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February 5, 2010

New York- Unsealing Grand Jury Minutes For Prosecution Of Malicious Prosecution Case

By Michael H. Joseph

Michael Joseph won an important decision concerning the availability of grand jury minutes to a Plaintiff in a malicious prosecution action.

To establish a claim for malicious prosecution, a plaintiffs must show that (1)the defendant initiated a prosecution against plaintiffs, (2) the matter terminated in plaintiffs’ favor, (3) there was no probable cause for the criminal proceeding and (4) the proceeding was motivated by actual malice.

Where the Plaintiff has been indicted, the defendants always claim that the Plaintiff is unable to demonstrate a lack of probable cause because an indictment creates a presumption of probable cause. However, where an indictment was the product of fraud, perjury, and the suppression of evidence a Plaintiff sufficiently rebuts any presumption of probable cause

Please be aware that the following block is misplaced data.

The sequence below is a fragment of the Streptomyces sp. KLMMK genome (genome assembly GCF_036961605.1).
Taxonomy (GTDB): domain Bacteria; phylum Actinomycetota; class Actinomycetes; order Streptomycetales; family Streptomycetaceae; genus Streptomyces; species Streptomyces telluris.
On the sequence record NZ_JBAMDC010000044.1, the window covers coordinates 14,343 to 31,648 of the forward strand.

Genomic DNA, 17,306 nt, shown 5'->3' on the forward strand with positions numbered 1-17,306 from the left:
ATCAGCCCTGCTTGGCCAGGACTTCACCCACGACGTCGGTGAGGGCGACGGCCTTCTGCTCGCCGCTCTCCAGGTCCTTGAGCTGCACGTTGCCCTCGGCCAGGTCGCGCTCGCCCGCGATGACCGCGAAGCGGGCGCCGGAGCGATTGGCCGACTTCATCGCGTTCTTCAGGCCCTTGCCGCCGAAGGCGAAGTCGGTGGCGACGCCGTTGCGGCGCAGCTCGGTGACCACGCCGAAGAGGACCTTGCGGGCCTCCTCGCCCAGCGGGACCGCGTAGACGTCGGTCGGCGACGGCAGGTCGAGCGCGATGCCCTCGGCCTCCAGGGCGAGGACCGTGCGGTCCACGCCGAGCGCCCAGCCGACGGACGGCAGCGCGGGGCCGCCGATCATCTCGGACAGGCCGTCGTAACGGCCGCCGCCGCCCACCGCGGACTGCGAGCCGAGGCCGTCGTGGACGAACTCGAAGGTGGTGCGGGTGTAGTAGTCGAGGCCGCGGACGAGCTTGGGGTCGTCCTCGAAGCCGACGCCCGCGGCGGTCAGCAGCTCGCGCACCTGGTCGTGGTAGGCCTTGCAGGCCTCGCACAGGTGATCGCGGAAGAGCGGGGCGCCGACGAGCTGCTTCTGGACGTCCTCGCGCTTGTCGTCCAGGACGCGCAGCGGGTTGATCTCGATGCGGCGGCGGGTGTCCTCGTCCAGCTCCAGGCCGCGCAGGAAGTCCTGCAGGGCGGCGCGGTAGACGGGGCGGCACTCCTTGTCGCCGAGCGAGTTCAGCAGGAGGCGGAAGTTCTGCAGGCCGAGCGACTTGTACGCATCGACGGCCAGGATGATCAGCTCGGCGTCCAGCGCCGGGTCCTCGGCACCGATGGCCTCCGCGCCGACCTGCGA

Therefore, to prove his case, malicous prosecution Plaintiffs must establish what occurred in the grand jury. This poses a problem because the transcripts are automatically sealed.

In a ground breaking decision in the case of People v. Manganiello, Michael Joseph, convinced the Court to unseal the grand jury minutes because the Plaintiff had a compelling need for disclosure of the grand jury minutes to rebut the presumption of probable cause associated with a grand jury indictment. While C.P.L. § 190.25 states that grand jury proceedings are secret, the secrecy of grand jury minutes is not absolute. People v. Di Napoli, 27 N.Y.2d 229. An interested party may bring an ex parte application for disclosure of grand jury minutes. See Aswad v. Hynes, 80 A.D.2d 382 (N.Y.A.D. 1 Dep’t 1991).While C.P.L. § 190.25 states that grand jury proceedings are secret, the secrecy of grand jury minutes is not absolute. People v. Di Napoli, 27 N.Y.2d 229. An interested party may bring an ex parte application for disclosure of grand jury minutes. See Aswad v. Hynes, 80 A.D.2d 382 (N.Y.A.D. 1 Dep’t 1991).

Grand jury minutes may be provided to a civil litigant where there is a compelling and particularized need for access. Ruggiero v. Fahey, 103 A.D.2d 65 (N.Y.A.D. 2 Dep’t 1984); Richburg v Morgenthau 184 App Div 2d 316 ( N.Y.A.D. 1 Dep’t 1992). In the Manganiello case, the Court held that allegations that certain witnesses committed perjury before the grand jury were sufficient to establish a compelling need for access.

 
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